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Kanishka: 'We hope there will be an appeal'

Onkar Singh in New Delhi | March 17, 2005 18:56 IST

Relatives and friends of the victims of the Kanishka bombing on Thursday hoped the acquittal of the two accused in the case would be appealed against in a higher court.

Also see: The families' agony | Coverage

All 329 people on board Air-India's Flight 182, Montreal to London, were killed when the aircraft exploded and plunged into the Atlantic Ocean, off the coast of Ireland, on June 23, 1985.

The two main accused in the case, Ripudaman Singh Malik, 57, and Ajaib Singh Bagri, 55, who were tried in a Vancouver court in Canada, were acquitted on Thursday.

K S Bhinder, brother of Flight 182's co-pilot S S Bhinder, told rediff.com over the phone from his residence in Chandigarh that the judgment had come as a shock to the family.

Also see: Healing will begin, says Bagri

"I still cannot believe that the court has let off the two accused on technical grounds. The judgment is not only surprising, but shocking as well. The case took twenty years to reach this stage and we were hoping that justice would be done. If these people were not involved, then who did it? That is what I would like to know. I would appeal to the Canadian government to file a review petition in the Supreme Court within thirty days," he said.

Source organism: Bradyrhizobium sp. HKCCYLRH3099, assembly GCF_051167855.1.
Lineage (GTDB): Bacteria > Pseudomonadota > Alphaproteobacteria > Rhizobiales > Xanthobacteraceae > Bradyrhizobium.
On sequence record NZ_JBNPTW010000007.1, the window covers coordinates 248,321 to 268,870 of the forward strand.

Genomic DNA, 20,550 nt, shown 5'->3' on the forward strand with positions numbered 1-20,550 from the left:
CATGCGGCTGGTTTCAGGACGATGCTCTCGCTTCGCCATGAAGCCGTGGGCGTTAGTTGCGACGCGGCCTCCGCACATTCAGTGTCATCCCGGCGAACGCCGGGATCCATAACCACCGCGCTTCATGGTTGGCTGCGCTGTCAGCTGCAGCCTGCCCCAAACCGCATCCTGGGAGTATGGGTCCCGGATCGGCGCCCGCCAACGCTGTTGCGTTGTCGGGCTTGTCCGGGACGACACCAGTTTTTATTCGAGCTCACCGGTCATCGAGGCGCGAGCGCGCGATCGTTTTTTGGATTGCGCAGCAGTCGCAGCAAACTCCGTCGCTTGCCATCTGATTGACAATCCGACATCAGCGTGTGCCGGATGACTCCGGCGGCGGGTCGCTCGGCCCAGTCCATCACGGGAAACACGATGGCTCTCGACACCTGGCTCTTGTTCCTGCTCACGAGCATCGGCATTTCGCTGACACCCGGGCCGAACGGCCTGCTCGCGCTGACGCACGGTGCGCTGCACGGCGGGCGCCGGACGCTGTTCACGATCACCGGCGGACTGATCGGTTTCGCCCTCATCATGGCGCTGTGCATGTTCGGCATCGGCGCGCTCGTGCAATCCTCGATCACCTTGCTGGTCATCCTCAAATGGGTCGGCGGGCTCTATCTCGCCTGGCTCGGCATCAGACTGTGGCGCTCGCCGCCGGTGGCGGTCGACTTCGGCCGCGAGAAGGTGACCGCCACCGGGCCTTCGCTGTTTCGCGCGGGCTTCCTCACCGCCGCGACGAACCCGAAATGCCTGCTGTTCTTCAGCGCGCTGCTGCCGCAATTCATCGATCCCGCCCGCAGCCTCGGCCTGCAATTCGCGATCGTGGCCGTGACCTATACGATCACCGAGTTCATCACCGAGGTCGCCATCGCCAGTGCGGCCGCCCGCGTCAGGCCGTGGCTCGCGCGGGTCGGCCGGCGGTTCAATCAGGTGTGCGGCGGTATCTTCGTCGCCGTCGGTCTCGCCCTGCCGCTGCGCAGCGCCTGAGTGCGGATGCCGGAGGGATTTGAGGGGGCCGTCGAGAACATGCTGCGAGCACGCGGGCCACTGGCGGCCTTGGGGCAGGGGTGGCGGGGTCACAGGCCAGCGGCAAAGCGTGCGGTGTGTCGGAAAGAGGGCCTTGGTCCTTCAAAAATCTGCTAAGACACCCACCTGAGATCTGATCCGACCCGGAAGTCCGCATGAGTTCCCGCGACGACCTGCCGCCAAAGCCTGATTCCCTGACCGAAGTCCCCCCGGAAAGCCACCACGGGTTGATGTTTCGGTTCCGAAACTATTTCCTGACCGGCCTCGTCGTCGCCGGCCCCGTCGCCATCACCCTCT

Pilot S S Bhinder served as squadron leader with the Indian Air Force before he was hired by Air-India in 1978-79. He had an excellent flying record.

Sukhdev Singh, who lives in Merritt, 250 km from Vancouver, and who helped the prosecution in whatever manner he could, is sad that his efforts did not yield the desired results.

Also see: Justice Kirpal disappointed

"The Canadian police had done a wonderful work and had managed to arrest Malik and Bagri. The Gurdwara societies did whatever they could to help the prosecution, but we are disappointed to learn about the judgment. I hope the government of Canada would go in for appeal in this case," Singh, who is in Chandigarh on a holiday, said.

He is currently visiting India and is expected to leave for Canada within a fortnight. "Once I go back I would see what we can do about the appeal," he said.


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